GST cut in 2019-A New Year gift for homebuyers?

GST cut in 2019-A New Year gift for homebuyers?
Highlights

A possible GST rate cut at the very beginning of 2019 could bring in the muchneeded respite for the Indian residential sector, which is still reeling from reformatory changes Though Anarock data indicates that sales numbers picked up by nearly 16 per cent in 2018, sales are still far from their peak levels

A possible GST rate cut at the very beginning of 2019 could bring in the much-needed respite for the Indian residential sector, which is still reeling from reformatory changes. Though Anarock data indicates that sales numbers picked up by nearly 16 per cent in 2018, sales are still far from their peak levels.

The ongoing 12 per cent GST rate levied on under-construction properties has proved to be a major deterrent for homebuyers, who understandably shied away from this added burden on their finances.

Anarock’s consumer sentiment survey also confirms that the prevailing GST rate has prevented as many as 49 per cent of property seekers from buying under-construction homes liable for GST. They preferred ready-to-move-in homes that were exempt from this tax.

To attract home buyers and kick-start a more convincing revival of the residential sector, the GST Council is now considering reducing the GST rate for under-construction homes during its next meet in January 2019.

In fact, this move was expected in December 2018; nevertheless implemented, it will be a perfect new year bonanza for millions of aspiring homebuyers looking to buy under-construction homes in the coming year.

New GST proposals for housing
Currently, the GST Council is considering two proposals. The first is to maintain a fixed 12 per cent GST rate, including full input tax credit (ITC) to builders. This will eventually make the effective GST rate 8 per cent once the input cost of land is accounted for and reduced. It would, in fact, bring it on par with the prevailing affordable housing tax rate.

The second proposal stipulates a flat 5 per cent GST to be applicable to under-construction properties without including the input tax credit benefit, provided the builder purchases at least 80 per cent of the raw materials from GST-registered suppliers.

Implied savings post GST rate cut
While these proposals are still under review and discussion, here's how much homebuyers could potentially save under each proposal if it is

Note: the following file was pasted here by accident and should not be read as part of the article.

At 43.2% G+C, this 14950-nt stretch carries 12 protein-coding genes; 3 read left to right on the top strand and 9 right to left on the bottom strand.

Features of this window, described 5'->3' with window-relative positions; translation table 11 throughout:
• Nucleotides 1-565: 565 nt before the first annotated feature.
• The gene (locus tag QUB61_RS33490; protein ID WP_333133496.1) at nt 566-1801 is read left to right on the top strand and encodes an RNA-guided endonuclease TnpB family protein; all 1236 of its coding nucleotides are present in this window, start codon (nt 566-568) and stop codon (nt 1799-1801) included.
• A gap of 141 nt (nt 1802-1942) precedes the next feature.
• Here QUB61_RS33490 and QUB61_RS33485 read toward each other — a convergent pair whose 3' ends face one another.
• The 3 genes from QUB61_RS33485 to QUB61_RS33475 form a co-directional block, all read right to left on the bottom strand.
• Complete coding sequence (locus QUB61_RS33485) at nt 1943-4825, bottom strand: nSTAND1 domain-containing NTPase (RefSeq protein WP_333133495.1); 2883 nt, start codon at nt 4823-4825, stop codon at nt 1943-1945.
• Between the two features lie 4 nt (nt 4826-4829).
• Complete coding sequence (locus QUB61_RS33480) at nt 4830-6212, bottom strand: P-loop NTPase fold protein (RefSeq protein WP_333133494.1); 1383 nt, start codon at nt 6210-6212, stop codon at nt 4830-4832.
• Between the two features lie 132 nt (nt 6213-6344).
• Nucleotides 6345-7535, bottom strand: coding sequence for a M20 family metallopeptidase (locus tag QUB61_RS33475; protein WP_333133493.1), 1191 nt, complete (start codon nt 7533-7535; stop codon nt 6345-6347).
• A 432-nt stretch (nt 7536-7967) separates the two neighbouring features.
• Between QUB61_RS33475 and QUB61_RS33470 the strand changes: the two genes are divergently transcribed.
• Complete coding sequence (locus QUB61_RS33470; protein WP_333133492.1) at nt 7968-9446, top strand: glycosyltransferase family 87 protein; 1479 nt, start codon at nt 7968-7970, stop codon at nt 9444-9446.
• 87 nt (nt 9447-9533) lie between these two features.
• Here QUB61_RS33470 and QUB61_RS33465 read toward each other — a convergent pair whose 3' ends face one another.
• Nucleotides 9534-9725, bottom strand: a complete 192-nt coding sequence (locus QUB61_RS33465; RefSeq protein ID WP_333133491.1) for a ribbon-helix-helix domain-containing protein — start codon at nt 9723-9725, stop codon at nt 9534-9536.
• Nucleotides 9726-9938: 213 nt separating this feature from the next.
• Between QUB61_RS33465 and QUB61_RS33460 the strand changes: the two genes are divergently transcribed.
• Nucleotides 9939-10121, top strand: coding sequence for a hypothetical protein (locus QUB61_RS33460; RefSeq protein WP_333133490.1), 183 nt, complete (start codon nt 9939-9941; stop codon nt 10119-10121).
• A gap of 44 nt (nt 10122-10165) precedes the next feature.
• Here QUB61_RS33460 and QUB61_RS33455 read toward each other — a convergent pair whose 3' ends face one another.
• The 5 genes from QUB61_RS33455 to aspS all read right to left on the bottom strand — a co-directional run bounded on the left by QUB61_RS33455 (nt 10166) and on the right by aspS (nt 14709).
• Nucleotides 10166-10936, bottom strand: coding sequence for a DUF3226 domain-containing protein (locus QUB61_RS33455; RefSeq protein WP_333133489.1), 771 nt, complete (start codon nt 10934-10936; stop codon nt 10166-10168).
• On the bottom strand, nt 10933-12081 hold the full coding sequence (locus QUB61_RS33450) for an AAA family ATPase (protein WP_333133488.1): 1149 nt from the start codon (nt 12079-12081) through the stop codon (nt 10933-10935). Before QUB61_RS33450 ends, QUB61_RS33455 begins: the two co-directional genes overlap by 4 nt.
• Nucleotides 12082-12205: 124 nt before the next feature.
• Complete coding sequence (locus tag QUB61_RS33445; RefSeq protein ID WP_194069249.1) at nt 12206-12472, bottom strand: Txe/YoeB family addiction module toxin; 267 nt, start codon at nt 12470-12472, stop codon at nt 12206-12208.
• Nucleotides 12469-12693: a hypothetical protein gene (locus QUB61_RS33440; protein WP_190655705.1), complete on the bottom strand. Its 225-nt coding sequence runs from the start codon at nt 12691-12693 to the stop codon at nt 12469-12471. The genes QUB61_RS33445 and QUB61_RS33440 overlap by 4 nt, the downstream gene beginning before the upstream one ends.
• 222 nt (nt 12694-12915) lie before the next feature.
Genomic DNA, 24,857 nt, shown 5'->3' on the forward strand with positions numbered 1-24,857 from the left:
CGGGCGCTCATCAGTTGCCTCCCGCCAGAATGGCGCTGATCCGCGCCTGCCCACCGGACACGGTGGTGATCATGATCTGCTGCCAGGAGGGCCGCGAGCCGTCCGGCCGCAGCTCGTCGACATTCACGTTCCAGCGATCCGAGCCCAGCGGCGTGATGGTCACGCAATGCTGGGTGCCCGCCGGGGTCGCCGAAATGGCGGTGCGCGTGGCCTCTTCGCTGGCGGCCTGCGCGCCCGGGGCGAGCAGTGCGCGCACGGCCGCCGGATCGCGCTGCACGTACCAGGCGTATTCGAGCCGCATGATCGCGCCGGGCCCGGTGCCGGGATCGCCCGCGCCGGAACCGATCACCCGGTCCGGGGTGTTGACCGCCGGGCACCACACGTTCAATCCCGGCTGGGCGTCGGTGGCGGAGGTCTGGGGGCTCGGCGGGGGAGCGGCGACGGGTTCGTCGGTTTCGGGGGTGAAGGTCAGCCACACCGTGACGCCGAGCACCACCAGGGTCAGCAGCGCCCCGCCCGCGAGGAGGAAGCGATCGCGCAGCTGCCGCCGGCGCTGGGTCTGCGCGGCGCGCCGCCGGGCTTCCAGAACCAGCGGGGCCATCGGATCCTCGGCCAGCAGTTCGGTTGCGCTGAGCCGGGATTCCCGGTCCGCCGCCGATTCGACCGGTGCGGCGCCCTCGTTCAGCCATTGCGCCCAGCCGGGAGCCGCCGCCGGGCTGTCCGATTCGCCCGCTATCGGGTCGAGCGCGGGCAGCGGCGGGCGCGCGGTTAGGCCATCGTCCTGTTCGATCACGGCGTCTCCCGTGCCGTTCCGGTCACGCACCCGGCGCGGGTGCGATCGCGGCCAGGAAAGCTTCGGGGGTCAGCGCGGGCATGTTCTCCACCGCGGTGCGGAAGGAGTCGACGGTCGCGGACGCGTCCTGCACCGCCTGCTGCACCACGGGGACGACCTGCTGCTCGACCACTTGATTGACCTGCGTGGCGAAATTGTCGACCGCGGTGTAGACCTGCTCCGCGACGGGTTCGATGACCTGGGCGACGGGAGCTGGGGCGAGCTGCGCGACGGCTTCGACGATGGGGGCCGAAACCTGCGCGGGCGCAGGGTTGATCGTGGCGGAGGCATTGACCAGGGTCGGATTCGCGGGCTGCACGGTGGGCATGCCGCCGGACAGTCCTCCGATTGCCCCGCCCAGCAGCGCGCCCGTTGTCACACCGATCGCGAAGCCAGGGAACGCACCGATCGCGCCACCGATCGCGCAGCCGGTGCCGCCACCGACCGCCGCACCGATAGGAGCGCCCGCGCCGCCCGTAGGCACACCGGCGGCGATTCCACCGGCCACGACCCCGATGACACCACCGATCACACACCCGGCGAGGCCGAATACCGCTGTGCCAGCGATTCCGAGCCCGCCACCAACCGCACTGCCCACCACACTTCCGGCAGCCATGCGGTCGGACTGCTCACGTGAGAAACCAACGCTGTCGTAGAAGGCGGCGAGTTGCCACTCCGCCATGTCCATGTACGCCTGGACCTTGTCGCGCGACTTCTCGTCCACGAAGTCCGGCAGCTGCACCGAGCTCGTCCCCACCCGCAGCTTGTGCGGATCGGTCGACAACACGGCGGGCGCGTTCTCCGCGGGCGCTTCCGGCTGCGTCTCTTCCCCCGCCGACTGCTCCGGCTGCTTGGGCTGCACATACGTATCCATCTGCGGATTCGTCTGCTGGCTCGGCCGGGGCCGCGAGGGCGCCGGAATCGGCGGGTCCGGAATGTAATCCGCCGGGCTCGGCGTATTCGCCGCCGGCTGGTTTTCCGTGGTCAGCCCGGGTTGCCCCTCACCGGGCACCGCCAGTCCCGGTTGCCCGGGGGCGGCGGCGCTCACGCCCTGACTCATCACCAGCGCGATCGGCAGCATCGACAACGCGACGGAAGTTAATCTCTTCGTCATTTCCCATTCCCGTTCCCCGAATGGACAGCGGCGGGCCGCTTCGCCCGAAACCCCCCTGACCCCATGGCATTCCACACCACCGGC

H Scenario 1: If 8 per cent GST is levied, a homebuyer will save as much as Rs 1,60,000 on a property with a super built-up area of 1,000 sq. ft (carpet area 780 sq. ft) and priced at Rs 6,000 per sq. ft.

H Scenario 2: If a flat 5 per cent GST is levied, a homebuyer will save Rs 300,000 on a property with same area and price mentioned above.

Obviously, either of these two scenarios presents buyers of under-construction homes with a palpable financial benefit and can push housing sales a lot higher than in the present.

‘Cementing’ sentiment further
There is also speculation that the government could consider reducing the GST rate for cement and bring it under the 18 per cent slab from the current 28 per cent rate. Any reduction on this basic input cost could certainly boost the prospects for under-construction properties which are currently in low in demand - provided builders pass the benefit on to their consumers.

Such a deep GST rate cut on cement would boost supply deployment and thereby also help create more construction jobs and thus boost the economy. The incumbent government's manifesto includes housing and infrastructure development, both of which are major cement consumers, as well as employment generation.

Given the upcoming general elections, a combined rate cut on under-construction housing as well as cement would, therefore, meet multiple criteria which can have a direct impact on voter sentiment.

Will the government indeed present the real estate sector with such a windfall of a new year's gift? If so, the real estate industry, homebuyers and the economy at large would certainly have a lot to rejoice over.

(Anuj Puri - The author is chairman, Anarock Property Consultants)

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